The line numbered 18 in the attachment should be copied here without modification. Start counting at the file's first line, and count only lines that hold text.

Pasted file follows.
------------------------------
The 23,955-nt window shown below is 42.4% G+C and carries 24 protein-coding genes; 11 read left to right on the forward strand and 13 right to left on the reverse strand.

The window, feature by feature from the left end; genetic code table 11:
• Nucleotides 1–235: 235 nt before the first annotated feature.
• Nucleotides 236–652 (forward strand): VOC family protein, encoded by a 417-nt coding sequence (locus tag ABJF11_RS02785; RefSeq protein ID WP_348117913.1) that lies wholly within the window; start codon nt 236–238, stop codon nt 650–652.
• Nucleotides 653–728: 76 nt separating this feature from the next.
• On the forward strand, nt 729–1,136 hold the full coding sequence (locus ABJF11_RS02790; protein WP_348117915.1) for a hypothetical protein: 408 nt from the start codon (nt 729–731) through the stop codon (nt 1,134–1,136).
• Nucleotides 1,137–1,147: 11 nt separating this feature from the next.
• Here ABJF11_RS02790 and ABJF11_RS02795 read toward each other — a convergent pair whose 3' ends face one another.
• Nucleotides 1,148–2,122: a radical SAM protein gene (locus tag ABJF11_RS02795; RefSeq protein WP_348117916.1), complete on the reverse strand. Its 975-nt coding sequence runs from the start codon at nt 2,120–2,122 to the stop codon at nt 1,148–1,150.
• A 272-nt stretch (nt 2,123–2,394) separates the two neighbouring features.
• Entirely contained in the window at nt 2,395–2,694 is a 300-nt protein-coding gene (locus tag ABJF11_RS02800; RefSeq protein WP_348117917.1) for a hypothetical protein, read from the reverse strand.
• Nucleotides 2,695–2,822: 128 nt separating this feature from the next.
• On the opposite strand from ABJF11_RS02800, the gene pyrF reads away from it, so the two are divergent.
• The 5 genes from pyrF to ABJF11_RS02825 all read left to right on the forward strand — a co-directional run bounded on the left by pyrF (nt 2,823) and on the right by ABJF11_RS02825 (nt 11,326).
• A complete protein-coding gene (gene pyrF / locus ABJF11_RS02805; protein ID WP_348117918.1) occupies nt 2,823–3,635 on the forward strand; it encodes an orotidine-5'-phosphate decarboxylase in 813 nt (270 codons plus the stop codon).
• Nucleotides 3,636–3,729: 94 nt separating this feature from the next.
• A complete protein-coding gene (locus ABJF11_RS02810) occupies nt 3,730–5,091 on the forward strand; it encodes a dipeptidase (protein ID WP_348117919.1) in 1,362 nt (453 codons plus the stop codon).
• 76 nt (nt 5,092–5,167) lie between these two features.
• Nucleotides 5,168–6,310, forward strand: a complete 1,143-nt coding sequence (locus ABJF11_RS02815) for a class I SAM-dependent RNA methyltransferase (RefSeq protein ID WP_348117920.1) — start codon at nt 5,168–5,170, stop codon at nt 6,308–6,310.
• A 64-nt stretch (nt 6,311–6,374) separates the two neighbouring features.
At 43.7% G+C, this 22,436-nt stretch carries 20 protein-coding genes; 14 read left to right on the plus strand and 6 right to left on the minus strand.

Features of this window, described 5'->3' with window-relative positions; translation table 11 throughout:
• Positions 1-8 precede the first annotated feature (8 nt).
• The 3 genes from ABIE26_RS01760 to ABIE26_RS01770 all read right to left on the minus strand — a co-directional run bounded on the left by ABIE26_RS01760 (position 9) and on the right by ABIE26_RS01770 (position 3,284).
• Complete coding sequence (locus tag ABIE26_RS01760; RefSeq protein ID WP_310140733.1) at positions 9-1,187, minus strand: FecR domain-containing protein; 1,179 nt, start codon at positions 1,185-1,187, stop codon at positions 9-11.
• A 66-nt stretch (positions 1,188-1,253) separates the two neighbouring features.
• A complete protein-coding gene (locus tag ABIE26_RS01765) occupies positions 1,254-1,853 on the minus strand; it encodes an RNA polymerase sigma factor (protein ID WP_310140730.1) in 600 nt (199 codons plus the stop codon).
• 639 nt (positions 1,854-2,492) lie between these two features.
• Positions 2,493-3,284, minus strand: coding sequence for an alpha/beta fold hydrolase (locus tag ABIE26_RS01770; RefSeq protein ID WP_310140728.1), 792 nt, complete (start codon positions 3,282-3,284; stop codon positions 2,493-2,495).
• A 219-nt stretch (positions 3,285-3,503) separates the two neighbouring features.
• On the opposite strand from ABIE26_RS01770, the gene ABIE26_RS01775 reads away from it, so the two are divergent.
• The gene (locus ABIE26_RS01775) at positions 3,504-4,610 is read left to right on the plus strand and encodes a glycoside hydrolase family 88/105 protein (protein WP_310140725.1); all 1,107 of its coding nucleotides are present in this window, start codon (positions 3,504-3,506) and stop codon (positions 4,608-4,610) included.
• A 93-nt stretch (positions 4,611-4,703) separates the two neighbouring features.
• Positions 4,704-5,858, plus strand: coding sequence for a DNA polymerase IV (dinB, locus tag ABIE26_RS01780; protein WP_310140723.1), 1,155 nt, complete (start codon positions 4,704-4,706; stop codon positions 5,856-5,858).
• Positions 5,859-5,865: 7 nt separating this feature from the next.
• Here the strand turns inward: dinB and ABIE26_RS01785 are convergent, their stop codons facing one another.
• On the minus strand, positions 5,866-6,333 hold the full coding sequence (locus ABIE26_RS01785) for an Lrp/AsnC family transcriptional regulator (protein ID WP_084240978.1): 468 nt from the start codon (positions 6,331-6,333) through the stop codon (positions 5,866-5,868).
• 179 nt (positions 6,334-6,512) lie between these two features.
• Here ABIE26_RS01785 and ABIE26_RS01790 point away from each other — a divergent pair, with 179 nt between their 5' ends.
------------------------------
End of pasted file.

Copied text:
• 76 nt (nt 5,092–5,167) lie between these two features.